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WHO recommends DDT to control malaria

BMJ 2006; 333 doi: https://doi.org/10.1136/bmj.333.7569.622-b (Published 21 September 2006) Cite this as: BMJ 2006;333:622
  1. Christiane Rehwagen
  1. BMJ

    The pesticide dicophane (DDT) should once more play a part in controlling malaria, the World Health Organization has announced. DDT has been banned for agricultural use in many countries since the 1970s because of fears about its harmful effects on the environment and human health.

    Almost 30 years ago, widespread indoor spraying with DDT and other insecticides to control malaria were phased out. But WHO is now recommending the use of indoor residual spraying, not only in epidemic areas, but also in areas with constant and high rates of transmission of malaria, which includes all of Africa.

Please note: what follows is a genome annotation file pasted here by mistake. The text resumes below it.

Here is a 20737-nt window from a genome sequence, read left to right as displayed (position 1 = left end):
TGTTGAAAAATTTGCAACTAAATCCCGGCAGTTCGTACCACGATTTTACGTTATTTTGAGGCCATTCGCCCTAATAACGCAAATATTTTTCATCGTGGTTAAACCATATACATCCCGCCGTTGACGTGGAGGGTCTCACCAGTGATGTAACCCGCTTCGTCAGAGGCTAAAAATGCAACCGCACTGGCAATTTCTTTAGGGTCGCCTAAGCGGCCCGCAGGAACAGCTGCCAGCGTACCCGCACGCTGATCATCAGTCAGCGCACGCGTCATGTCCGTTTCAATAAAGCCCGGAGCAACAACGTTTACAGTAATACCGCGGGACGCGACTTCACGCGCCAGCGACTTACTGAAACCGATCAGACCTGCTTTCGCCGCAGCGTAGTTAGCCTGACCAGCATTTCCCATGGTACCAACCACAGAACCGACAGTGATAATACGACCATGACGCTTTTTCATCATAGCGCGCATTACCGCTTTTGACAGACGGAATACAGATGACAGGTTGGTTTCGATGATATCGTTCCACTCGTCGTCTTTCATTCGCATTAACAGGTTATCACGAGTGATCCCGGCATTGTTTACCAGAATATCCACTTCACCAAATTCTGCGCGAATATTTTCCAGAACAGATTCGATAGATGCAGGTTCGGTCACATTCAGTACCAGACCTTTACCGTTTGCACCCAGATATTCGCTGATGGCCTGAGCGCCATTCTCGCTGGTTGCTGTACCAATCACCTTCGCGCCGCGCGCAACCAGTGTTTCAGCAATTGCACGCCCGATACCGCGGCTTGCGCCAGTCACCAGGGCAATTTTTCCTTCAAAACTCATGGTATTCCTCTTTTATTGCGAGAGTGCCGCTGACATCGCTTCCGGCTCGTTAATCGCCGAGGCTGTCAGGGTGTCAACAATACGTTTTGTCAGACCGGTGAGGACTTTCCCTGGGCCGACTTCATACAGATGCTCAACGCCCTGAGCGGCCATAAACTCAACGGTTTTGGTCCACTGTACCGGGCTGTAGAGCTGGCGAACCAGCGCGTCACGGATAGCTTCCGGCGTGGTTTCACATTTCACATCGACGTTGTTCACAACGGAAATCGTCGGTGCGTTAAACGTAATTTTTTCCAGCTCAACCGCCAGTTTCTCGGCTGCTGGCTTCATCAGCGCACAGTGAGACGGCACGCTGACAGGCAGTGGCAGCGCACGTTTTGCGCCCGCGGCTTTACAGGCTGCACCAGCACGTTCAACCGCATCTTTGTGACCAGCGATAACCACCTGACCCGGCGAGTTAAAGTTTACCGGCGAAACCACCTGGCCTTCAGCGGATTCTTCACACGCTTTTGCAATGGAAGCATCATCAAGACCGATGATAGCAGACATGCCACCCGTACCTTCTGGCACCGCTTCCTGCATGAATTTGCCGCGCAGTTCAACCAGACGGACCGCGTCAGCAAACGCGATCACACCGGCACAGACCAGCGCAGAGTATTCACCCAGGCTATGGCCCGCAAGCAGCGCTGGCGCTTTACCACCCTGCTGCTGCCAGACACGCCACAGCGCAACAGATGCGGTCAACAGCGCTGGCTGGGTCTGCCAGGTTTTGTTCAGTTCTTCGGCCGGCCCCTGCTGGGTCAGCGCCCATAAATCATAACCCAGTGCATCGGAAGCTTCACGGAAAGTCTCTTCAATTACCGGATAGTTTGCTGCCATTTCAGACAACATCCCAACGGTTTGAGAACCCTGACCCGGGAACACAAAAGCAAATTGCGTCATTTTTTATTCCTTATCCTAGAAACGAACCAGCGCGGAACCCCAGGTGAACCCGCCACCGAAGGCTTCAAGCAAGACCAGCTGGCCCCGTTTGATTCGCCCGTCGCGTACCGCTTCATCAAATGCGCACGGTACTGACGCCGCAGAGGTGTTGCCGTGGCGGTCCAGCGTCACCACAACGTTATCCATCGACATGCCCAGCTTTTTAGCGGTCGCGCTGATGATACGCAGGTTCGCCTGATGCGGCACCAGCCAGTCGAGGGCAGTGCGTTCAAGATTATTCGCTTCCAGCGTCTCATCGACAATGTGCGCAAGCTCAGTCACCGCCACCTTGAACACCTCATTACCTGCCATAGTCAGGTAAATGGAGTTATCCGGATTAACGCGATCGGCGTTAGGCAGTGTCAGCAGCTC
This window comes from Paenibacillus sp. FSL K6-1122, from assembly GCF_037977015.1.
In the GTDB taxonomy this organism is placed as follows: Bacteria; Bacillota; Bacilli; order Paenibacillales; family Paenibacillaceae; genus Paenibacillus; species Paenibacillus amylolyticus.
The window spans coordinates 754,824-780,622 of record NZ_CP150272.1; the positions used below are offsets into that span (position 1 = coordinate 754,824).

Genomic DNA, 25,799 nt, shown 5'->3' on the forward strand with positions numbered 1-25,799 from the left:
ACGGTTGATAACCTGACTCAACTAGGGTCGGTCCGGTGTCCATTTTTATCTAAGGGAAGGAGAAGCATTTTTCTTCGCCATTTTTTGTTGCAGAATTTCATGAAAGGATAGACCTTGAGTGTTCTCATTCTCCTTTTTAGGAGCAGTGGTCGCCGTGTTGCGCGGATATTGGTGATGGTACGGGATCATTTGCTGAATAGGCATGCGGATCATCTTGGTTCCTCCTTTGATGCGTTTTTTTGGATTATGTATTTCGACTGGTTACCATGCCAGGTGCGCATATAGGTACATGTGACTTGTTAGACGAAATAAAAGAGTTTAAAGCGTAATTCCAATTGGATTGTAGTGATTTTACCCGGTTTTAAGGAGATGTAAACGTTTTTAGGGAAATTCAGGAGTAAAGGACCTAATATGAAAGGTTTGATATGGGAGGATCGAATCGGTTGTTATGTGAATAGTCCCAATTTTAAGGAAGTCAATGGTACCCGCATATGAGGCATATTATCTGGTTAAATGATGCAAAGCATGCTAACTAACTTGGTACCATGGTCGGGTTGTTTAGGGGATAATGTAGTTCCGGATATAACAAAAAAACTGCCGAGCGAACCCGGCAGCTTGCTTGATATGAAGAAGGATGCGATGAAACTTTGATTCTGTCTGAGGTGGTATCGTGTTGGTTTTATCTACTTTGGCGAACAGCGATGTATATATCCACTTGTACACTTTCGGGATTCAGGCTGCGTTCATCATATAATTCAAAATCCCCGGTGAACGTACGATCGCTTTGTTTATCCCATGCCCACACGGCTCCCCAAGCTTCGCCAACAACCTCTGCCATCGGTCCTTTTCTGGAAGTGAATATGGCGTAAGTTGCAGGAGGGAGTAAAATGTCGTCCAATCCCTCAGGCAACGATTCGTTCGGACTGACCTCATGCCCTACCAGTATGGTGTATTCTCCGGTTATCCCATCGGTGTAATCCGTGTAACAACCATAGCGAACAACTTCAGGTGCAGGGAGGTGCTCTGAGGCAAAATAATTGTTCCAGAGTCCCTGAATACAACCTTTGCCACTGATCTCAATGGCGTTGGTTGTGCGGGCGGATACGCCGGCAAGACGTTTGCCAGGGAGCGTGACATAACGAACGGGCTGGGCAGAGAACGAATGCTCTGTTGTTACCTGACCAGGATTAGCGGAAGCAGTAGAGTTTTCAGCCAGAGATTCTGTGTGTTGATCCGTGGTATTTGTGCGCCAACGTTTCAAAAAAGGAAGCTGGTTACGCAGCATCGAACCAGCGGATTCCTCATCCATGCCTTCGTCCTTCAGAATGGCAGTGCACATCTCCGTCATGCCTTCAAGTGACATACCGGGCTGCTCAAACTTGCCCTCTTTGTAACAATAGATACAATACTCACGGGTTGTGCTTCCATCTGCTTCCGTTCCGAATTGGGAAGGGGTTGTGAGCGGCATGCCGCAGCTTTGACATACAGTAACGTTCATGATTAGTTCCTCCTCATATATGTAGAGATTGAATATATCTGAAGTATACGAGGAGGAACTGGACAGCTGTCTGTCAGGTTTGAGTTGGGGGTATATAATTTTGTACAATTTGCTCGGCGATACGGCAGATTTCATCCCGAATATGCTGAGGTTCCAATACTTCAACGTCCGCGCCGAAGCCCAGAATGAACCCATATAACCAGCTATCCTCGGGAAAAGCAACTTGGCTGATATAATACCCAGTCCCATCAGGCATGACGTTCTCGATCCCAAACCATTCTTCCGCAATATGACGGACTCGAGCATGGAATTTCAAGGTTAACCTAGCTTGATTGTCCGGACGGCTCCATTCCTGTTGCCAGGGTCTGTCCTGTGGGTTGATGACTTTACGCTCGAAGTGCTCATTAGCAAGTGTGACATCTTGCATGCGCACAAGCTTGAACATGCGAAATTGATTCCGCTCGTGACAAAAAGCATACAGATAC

“The scientific and programmatic evidence clearly supports this reassessment,” said Dr Anarfi Asamoa-Baah, assistant director general at WHO for HIV/AIDS, tuberculosis, and malaria. “Indoor residual spraying is useful to quickly reduce …

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